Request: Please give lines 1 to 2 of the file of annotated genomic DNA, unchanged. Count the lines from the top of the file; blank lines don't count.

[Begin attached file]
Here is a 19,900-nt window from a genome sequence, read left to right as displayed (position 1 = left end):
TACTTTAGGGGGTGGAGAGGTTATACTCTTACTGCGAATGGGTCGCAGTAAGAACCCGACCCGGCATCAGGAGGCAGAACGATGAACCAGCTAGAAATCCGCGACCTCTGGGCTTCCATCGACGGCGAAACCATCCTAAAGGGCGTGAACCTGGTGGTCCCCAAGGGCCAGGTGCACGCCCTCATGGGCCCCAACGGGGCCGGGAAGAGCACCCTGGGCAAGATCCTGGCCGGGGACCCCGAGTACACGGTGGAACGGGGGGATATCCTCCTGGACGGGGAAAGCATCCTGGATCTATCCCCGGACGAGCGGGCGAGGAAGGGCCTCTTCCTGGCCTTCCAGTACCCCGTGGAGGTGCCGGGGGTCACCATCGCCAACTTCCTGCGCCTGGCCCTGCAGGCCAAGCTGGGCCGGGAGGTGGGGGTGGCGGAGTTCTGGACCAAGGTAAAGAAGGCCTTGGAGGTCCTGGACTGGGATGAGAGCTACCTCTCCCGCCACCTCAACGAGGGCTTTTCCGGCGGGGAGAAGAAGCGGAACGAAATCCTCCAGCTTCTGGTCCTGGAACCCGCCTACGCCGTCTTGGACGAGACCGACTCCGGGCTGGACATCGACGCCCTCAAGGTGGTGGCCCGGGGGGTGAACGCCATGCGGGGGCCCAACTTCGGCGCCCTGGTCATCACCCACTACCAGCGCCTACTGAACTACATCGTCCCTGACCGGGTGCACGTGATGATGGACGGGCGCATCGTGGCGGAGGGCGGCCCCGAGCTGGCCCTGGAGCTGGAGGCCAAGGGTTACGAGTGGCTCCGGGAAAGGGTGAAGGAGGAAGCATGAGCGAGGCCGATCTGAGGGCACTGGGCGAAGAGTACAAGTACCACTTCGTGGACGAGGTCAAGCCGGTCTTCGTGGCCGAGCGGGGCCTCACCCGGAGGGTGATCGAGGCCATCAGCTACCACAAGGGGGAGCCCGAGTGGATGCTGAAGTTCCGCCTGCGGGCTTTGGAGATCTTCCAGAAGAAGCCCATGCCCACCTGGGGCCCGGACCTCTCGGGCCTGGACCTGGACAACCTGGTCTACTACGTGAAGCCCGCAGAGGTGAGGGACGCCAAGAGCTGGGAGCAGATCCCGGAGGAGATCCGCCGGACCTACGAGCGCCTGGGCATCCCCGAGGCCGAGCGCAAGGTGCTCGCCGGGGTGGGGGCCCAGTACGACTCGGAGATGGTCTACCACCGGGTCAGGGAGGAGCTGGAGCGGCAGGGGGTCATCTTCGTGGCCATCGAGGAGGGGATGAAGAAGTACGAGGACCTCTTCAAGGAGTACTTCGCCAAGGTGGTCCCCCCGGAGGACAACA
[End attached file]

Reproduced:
Here is a 19,900-nt window from a genome sequence, read left to right as displayed (position 1 = left end):
TACTTTAGGGGGTGGAGAGGTTATACTCTTACTGCGAATGGGTCGCAGTAAGAACCCGACCCGGCATCAGGAGGCAGAACGATGAACCAGCTAGAAATCCGCGACCTCTGGGCTTCCATCGACGGCGAAACCATCCTAAAGGGCGTGAACCTGGTGGTCCCCAAGGGCCAGGTGCACGCCCTCATGGGCCCCAACGGGGCCGGGAAGAGCACCCTGGGCAAGATCCTGGCCGGGGACCCCGAGTACACGGTGGAACGGGGGGATATCCTCCTGGACGGGGAAAGCATCCTGGATCTATCCCCGGACGAGCGGGCGAGGAAGGGCCTCTTCCTGGCCTTCCAGTACCCCGTGGAGGTGCCGGGGGTCACCATCGCCAACTTCCTGCGCCTGGCCCTGCAGGCCAAGCTGGGCCGGGAGGTGGGGGTGGCGGAGTTCTGGACCAAGGTAAAGAAGGCCTTGGAGGTCCTGGACTGGGATGAGAGCTACCTCTCCCGCCACCTCAACGAGGGCTTTTCCGGCGGGGAGAAGAAGCGGAACGAAATCCTCCAGCTTCTGGTCCTGGAACCCGCCTACGCCGTCTTGGACGAGACCGACTCCGGGCTGGACATCGACGCCCTCAAGGTGGTGGCCCGGGGGGTGAACGCCATGCGGGGGCCCAACTTCGGCGCCCTGGTCATCACCCACTACCAGCGCCTACTGAACTACATCGTCCCTGACCGGGTGCACGTGATGATGGACGGGCGCATCGTGGCGGAGGGCGGCCCCGAGCTGGCCCTGGAGCTGGAGGCCAAGGGTTACGAGTGGCTCCGGGAAAGGGTGAAGGAGGAAGCATGAGCGAGGCCGATCTGAGGGCACTGGGCGAAGAGTACAAGTACCACTTCGTGGACGAGGTCAAGCCGGTCTTCGTGGCCGAGCGGGGCCTCACCCGGAGGGTGATCGAGGCCATCAGCTACCACAAGGGGGAGCCCGAGTGGATGCTGAAGTTCCGCCTGCGGGCTTTGGAGATCTTCCAGAAGAAGCCCATGCCCACCTGGGGCCCGGACCTCTCGGGCCTGGACCTGGACAACCTGGTCTACTACGTGAAGCCCGCAGAGGTGAGGGACGCCAAGAGCTGGGAGCAGATCCCGGAGGAGATCCGCCGGACCTACGAGCGCCTGGGCATCCCCGAGGCCGAGCGCAAGGTGCTCGCCGGGGTGGGGGCCCAGTACGACTCGGAGATGGTCTACCACCGGGTCAGGGAGGAGCTGGAGCGGCAGGGGGTCATCTTCGTGGCCATCGAGGAGGGGATGAAGAAGTACGAGGACCTCTTCAAGGAGTACTTCGCCAAGGTGGTCCCCCCGGAGGACAACA